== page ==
(12) “Institutional security personnel” means the staff of forensic facilities who meet or exceed the requirements of s. 943.13 and who are responsible for providing security, protecting clients and personnel, enforcing rules, preventing and investigating unauthorized activities, and safeguarding the interests of residents in the surrounding communities.
(13) “Intellectual disability” has the same meaning as in s. 393.063.
(14) “Mental illness” means an impairment of the emotional processes that exercise conscious control of one’s actions, or of the ability to perceive or understand reality, which impairment substantially interferes with the defendant’s ability to meet the ordinary demands of living. For the purposes of this chapter, the term does not apply to defendants who have only an intellectual disability or autism and does not include intoxication or conditions manifested only by antisocial behavior or substance abuse impairment.
(15) “Restraint” means a physical device, method, or drug used to control dangerous behavior.
(a) A physical restraint is any manual method or physical or mechanical device, material, or equipment attached or adjacent to a person’s body so that he or she cannot easily remove the restraint and that restricts freedom of movement or normal access to one’s body.
(b) A drug used as a restraint is a medication used to control the person’s behavior or to restrict his or her freedom of movement and not part of the standard treatment regimen of the person with a diagnosed mental illness who is a client of the department. Physically holding a person during a procedure to forcibly administer psychotropic medication is a physical restraint.
(c) Restraint does not include physical devices, such as orthopedically prescribed appliances, surgical dressings and bandages, supportive body bands, or other physical holding necessary for routine physical examinations and tests; for purposes of orthopedic, surgical, or other similar medical treatment; to provide support for the achievement of functional body position or proper balance; or to protect a person from falling out of bed.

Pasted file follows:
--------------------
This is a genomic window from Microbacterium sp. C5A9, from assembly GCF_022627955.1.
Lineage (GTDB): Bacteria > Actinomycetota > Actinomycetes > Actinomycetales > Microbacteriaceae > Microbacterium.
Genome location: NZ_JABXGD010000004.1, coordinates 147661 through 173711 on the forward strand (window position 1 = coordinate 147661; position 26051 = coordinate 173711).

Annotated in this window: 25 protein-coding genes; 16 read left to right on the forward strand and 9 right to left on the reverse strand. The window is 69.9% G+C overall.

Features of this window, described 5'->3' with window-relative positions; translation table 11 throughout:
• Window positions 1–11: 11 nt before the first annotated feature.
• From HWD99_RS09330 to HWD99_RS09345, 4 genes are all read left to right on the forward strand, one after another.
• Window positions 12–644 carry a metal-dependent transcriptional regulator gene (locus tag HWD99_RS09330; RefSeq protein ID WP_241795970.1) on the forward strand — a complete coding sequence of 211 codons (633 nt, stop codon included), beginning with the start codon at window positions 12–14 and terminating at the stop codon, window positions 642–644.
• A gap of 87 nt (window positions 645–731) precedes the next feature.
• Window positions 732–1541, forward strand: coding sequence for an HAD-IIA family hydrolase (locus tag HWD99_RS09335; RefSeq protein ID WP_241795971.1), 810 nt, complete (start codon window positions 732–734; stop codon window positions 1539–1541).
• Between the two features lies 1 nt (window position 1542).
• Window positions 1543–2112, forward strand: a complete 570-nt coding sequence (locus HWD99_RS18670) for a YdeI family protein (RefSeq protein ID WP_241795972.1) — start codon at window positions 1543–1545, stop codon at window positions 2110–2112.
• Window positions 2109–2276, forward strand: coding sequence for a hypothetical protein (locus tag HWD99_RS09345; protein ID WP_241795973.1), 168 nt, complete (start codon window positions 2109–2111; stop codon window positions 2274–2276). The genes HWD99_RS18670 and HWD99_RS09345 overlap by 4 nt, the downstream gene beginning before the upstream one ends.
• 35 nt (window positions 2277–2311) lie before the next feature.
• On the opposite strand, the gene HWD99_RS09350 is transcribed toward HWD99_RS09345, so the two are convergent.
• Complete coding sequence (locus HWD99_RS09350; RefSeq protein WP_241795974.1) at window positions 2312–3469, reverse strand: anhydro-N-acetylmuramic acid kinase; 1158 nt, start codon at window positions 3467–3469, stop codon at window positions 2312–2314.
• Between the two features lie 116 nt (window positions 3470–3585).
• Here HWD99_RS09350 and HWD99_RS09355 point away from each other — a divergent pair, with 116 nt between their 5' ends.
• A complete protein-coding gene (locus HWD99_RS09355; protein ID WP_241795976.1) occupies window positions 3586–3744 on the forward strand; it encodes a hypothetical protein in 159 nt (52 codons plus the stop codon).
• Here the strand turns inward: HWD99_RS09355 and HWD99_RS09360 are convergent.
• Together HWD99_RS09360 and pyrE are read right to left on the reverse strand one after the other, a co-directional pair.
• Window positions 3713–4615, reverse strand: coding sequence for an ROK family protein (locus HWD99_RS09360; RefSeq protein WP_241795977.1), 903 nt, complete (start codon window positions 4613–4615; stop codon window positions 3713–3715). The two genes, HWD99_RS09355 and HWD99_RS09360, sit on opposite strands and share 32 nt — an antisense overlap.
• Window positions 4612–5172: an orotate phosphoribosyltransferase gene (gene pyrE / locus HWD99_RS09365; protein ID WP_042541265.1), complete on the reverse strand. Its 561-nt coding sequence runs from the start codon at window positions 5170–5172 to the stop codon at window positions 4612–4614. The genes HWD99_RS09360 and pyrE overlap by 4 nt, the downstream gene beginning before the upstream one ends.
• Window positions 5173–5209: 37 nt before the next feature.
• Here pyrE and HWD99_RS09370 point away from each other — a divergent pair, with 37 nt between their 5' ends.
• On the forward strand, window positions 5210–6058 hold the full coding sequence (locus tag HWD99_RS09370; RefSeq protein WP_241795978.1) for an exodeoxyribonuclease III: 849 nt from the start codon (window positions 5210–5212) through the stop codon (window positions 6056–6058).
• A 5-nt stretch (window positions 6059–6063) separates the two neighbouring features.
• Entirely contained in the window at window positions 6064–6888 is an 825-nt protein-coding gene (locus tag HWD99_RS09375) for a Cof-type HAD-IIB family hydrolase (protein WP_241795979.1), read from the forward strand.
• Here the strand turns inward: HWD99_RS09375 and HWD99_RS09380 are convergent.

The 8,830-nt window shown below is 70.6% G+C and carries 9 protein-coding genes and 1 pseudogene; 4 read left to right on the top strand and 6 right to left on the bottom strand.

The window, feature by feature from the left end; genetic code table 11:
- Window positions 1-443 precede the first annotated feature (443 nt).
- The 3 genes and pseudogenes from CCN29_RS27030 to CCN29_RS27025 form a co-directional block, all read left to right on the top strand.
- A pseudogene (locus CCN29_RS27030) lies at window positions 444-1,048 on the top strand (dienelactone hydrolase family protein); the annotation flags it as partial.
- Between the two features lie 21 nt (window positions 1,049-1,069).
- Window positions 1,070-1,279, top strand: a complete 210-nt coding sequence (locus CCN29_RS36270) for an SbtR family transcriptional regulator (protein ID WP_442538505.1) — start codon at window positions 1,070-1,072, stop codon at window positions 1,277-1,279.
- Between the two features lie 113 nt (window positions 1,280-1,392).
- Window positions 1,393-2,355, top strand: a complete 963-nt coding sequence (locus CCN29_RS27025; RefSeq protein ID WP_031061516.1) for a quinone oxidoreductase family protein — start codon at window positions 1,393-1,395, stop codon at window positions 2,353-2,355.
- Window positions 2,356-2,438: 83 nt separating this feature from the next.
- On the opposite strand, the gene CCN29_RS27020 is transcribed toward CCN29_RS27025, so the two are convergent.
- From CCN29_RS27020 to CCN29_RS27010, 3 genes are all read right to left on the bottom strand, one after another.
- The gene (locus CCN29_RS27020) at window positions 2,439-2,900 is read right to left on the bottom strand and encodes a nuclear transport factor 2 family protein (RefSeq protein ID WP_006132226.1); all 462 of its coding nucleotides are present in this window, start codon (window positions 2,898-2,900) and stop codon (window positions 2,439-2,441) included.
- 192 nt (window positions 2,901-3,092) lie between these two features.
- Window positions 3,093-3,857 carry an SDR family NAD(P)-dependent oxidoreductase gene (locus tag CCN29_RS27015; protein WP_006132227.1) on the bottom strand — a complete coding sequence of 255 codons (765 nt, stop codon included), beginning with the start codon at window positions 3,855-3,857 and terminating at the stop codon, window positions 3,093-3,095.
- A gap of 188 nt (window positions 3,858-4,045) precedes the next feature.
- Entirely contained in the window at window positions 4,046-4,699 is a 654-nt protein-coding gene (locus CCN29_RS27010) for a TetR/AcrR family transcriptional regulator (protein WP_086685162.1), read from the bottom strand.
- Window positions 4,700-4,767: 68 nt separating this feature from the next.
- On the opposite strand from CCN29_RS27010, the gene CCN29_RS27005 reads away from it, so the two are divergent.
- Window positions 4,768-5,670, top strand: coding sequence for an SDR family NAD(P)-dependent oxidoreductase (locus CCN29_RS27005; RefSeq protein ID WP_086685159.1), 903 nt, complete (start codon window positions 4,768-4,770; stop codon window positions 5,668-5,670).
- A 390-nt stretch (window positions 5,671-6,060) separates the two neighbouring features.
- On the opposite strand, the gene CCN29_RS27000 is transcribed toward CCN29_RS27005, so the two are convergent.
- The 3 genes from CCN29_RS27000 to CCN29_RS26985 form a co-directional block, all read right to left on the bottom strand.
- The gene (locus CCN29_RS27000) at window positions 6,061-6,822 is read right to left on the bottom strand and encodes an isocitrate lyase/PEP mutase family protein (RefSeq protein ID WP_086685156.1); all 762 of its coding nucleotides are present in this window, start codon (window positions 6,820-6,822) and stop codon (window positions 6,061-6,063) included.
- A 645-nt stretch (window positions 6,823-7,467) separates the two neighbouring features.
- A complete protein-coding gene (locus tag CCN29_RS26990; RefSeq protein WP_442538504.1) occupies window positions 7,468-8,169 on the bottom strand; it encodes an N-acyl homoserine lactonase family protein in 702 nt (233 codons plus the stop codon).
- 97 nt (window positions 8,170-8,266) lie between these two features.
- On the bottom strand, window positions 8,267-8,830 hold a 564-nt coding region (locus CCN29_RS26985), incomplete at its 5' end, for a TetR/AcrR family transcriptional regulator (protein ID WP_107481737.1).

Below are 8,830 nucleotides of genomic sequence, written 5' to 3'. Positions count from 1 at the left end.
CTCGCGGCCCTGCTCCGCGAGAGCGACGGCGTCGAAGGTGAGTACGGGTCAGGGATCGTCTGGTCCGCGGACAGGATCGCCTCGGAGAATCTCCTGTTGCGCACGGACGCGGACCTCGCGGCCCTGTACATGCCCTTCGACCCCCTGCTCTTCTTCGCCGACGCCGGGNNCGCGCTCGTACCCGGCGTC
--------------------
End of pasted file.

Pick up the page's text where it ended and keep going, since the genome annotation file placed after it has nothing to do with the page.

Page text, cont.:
(16) “Seclusion” means the physical segregation of a person in any fashion or the involuntary isolation of a person in a room or area from which the person is prevented from leaving. The prevention may be by physical barrier or by a staff member who is acting in a manner, or who is physically situated, so as to prevent the person from leaving the room or area. For purposes of this chapter, the term does not mean isolation due to a person’s medical condition or symptoms, the confinement in a forensic facility to a bedroom or area during normal hours of sleep when there is not an active order for seclusion, or during an emergency such as a riot or hostage situation when clients may be temporarily placed in their rooms for their own safety.
(17) “Social service professional” means a person whose minimum qualifications include a bachelor’s degree and at least 2 years of social work, clinical practice, special education, habilitation, or equivalent experience working directly with persons who have intellectual disabilities, autism, or other developmental disabilities.